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Muhammad Abduh: A Profile from the Archives

[Public intellectual Muhammad Abduh] [Public intellectual Muhammad Abduh]

[”A Profile from the Archives“  is a series published by Jadaliyya in both Arabic and English in cooperation with the Lebanese newspaper, Assafir. These profiles will feature iconic figures who left indelible marks in the politics and culture of the Middle East and North Africa. This profile was originally published in Arabic and was translated by Mazen Hakeem.]

Name: Muhammad Abduh son of Hussein Khair-Allah

Date of Birth: 1849

Place of Birth: Born to a prominent rural family in the village of Mahellet Nasr, Beheira Governorate, in the Nile Delta region of Upper Egypt, during a time when farmers suffered from heavy taxes and unjust laws imposed upon them by the government.

Profession: A pioneer of the Islamic renaissance and the school of reform and renewal.


Muhammad Abduh

  • Muhammad Abduh's renewal tendencies began to emerge at an early stage in his educational career. He left Al-Ahmadi Mosque in Tanta one year after joining it despite the fact that this mosque was a reputable institution in religious education following Al-Azhar. Abduh refused the existing teaching method at the mosque which relied heavily on memorizing more than thinking. However, due to pressure from his uncle, who was of great influence on him, he went back to Al-Ahmadi Mosque.
  • Started his study at Al-Azhar in 1866 and spent three years there. During that time, there were two parties at Al-Azhar--the doctrinally conservative and the Sufi. He showed a tendency towards Sheikh Darwish Khidr, his father’s uncle, a Sufi affiliated with the Senussi movement in Tripoli, Libya.
  • In 1872, he met Jamal ad-Din al-Afghani whom he accompanied and later on became his best and closest student. He used to publish in his name, Amali al-Afghani, and present the lessons that he attended at al-Afghani’s house to audiences in Al-Azhar. This companionship had the biggest effect on Abduh’s political and religious views. It caused Abduh, along with the political and religious effects from al-Afghani, many problems in his career:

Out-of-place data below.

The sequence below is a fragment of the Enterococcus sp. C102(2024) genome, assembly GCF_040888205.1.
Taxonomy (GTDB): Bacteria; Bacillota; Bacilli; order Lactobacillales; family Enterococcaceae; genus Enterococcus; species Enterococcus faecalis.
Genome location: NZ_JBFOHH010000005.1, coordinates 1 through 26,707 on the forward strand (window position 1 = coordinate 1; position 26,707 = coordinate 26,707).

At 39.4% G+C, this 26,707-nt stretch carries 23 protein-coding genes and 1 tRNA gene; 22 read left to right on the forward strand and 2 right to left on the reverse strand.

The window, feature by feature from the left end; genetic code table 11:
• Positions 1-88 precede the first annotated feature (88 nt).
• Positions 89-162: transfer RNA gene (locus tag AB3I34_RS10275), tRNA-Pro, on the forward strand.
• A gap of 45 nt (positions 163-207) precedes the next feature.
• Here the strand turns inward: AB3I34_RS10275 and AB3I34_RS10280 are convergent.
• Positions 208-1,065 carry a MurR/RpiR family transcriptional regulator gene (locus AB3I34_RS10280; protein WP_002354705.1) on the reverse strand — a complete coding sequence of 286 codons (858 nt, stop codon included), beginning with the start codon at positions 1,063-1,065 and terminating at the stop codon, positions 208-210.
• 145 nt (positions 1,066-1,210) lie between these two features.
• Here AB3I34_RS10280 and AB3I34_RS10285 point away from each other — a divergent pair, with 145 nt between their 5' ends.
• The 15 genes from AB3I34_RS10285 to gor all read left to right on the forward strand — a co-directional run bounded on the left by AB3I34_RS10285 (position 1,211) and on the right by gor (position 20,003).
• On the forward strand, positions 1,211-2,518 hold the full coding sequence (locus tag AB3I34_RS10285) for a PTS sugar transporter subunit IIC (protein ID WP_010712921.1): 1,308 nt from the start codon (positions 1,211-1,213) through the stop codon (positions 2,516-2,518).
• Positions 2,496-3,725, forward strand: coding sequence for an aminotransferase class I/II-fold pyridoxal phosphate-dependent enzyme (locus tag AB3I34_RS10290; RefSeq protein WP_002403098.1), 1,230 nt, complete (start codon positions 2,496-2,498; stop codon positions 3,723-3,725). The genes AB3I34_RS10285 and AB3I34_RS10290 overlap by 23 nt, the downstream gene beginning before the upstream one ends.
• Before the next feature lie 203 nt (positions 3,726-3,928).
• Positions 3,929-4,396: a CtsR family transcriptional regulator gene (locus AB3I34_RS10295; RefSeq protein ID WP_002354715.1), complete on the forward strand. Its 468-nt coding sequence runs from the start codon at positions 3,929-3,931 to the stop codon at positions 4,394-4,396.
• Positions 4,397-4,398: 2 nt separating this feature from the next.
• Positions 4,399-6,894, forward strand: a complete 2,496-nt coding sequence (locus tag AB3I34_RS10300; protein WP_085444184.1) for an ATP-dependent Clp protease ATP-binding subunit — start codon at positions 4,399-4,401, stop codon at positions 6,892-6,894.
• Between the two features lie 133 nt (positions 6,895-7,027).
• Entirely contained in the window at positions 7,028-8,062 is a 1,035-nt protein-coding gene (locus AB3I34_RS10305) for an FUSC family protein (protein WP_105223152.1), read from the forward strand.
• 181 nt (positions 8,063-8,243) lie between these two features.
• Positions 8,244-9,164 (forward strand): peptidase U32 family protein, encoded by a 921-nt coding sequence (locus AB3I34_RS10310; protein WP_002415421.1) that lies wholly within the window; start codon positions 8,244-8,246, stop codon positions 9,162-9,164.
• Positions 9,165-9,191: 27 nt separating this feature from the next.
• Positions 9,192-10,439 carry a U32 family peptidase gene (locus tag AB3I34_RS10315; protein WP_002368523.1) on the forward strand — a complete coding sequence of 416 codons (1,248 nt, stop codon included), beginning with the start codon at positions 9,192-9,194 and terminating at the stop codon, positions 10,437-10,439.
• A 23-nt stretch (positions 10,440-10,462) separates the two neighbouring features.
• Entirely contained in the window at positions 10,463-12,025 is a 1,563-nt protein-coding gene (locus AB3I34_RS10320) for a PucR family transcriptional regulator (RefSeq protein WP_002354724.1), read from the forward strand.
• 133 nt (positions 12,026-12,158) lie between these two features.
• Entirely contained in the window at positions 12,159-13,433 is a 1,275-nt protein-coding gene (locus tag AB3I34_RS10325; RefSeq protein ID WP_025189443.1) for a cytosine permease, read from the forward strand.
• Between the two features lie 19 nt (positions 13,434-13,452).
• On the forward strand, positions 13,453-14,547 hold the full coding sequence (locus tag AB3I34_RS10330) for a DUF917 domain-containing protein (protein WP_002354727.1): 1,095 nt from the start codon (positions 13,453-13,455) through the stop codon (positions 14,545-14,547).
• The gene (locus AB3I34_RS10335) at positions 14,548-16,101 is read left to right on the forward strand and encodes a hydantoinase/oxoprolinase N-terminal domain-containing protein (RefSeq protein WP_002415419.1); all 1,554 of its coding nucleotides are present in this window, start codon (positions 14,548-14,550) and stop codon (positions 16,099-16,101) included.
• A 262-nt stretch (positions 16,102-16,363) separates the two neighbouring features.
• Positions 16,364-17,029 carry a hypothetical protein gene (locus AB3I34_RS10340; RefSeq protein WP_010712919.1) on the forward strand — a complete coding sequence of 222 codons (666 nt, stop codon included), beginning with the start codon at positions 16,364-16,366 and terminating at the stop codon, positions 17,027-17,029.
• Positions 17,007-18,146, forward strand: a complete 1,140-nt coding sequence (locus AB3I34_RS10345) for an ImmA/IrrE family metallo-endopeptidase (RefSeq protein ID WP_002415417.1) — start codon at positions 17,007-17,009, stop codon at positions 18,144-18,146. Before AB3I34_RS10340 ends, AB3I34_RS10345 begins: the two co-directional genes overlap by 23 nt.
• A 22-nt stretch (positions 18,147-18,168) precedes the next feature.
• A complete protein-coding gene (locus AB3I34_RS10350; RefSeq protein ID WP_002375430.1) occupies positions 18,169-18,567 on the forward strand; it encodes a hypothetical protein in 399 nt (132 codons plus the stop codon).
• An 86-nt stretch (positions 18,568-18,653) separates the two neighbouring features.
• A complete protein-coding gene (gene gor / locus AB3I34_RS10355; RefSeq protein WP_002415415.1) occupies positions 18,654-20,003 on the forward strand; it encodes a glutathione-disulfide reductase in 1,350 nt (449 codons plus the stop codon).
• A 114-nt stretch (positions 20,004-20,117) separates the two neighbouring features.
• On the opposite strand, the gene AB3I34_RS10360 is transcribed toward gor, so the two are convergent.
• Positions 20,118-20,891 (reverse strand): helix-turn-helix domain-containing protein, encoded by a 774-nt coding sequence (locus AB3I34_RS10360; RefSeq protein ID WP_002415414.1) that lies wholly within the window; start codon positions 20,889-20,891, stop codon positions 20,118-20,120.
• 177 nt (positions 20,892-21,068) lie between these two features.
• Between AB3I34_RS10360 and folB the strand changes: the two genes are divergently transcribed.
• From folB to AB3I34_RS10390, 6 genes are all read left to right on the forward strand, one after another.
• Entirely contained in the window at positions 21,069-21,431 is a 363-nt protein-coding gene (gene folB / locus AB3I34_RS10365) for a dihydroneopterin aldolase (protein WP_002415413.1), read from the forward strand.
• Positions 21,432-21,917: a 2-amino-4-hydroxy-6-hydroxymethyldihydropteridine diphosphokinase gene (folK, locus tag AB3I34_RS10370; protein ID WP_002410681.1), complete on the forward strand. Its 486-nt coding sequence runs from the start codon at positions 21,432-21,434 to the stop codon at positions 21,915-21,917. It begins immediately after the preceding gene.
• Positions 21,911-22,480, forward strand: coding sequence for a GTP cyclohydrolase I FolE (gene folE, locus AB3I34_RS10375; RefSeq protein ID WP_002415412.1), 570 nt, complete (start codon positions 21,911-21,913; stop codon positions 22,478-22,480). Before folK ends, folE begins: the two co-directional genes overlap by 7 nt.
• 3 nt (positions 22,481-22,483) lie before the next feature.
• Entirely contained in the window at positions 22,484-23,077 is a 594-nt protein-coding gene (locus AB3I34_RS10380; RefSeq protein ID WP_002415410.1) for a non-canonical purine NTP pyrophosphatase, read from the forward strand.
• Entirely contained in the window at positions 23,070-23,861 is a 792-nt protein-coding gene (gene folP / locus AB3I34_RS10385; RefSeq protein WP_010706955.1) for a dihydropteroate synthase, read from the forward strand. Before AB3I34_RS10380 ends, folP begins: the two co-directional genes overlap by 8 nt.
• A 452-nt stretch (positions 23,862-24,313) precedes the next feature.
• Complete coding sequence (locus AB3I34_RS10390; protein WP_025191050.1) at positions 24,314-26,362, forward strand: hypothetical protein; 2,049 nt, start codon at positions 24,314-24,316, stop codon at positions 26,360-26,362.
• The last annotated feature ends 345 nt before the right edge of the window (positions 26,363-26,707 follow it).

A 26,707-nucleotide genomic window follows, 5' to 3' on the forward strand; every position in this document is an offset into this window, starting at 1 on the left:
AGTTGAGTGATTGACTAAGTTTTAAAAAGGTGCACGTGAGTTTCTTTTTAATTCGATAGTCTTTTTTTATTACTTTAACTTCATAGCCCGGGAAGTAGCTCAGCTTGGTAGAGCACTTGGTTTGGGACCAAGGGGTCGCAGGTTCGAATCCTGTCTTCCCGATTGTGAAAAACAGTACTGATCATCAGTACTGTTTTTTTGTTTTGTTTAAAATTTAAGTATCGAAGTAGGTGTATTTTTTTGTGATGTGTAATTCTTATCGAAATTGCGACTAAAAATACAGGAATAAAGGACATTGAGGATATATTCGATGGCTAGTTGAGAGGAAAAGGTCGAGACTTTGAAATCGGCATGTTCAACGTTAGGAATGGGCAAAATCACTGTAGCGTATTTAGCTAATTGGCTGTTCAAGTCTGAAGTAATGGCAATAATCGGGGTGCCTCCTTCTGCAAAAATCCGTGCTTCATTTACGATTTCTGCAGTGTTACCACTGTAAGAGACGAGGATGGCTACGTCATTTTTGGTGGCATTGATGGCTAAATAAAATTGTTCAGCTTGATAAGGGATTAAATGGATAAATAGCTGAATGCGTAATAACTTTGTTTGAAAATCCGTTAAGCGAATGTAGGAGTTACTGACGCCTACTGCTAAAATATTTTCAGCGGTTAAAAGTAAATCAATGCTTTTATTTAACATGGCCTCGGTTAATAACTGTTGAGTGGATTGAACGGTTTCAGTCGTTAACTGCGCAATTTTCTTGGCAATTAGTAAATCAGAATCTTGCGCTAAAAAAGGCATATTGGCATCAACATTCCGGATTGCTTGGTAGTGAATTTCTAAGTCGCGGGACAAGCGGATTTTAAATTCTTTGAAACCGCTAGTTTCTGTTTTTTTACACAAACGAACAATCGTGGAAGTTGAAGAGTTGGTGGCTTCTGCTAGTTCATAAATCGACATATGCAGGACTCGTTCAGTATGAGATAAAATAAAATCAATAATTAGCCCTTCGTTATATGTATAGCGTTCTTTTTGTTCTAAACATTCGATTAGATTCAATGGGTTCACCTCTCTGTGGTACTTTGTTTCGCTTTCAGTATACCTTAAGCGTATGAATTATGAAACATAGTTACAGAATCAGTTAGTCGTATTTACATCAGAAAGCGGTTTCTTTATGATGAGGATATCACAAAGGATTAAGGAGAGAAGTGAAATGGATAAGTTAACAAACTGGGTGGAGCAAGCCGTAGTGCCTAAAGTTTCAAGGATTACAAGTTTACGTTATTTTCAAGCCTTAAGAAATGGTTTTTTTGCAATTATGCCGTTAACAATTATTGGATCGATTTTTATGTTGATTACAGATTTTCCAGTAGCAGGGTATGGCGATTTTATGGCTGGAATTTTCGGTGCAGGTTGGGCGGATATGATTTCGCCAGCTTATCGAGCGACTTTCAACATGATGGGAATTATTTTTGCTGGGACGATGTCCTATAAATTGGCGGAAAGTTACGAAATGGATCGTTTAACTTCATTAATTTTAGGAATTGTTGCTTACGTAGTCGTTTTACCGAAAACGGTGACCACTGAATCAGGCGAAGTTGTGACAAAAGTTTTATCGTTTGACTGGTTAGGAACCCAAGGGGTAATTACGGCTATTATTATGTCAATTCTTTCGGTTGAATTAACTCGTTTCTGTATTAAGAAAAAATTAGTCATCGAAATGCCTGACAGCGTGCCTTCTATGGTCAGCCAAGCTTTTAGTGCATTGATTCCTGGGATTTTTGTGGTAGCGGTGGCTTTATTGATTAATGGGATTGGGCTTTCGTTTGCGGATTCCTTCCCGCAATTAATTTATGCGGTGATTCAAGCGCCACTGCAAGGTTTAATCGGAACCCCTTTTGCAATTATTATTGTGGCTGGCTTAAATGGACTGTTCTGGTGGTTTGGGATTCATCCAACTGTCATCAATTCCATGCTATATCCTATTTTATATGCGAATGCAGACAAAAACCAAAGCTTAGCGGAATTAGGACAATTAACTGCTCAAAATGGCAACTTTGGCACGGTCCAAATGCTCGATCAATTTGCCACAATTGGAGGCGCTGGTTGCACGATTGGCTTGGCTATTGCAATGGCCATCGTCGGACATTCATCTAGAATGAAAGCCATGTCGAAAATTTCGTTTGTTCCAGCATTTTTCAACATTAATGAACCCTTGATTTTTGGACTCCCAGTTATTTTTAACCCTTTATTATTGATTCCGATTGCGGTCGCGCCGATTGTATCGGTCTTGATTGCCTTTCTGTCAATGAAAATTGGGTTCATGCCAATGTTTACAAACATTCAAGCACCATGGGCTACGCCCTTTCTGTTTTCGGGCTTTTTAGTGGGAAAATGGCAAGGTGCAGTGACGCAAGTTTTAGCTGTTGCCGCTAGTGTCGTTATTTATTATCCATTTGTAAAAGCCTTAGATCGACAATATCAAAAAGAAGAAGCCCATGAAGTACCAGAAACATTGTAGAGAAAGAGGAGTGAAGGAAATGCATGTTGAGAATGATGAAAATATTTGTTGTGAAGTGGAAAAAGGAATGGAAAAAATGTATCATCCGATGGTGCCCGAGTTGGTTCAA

• After being appointed as a history teacher in Dar al-'ulum (House of Science) School in 1879, he was discharged and confined to living in his village in the same year that al-Afghani was banished from Egypt.
  • In 1880, Riadh Pasha (the head principal) managed to get him a pardon. He sent for Abduh and appointed him as editor in Al-waqai’ al-masriah (Egyptian Facts), an official state newspaper. He later became editor-in-chief and was responsible for monitoring publications.
  • Kept away from teaching and worked in journalism and politics. His writings became a platform for his views on religious renewal and political opinions during all stages of the 'Urabi Revolution against British occupation. He was arrested, imprisoned, and sentenced for exile for three years. He left for Beirut in 1882.
  • Lived in Beirut for one year. Then, he followed his teacher al-Afghani to Paris in late 1883. Together, they issued Al-'orwah al-wuthqa (The Most Trustworthy Handhold).
  • After the cessation of Al-‘orwah al-wuthqa, he went back to Beirut and taught at schools there for three years. He returned to Egypt in 1888 after the Khedive gave him permission to settle there. He was appointed as a judge in religious courts.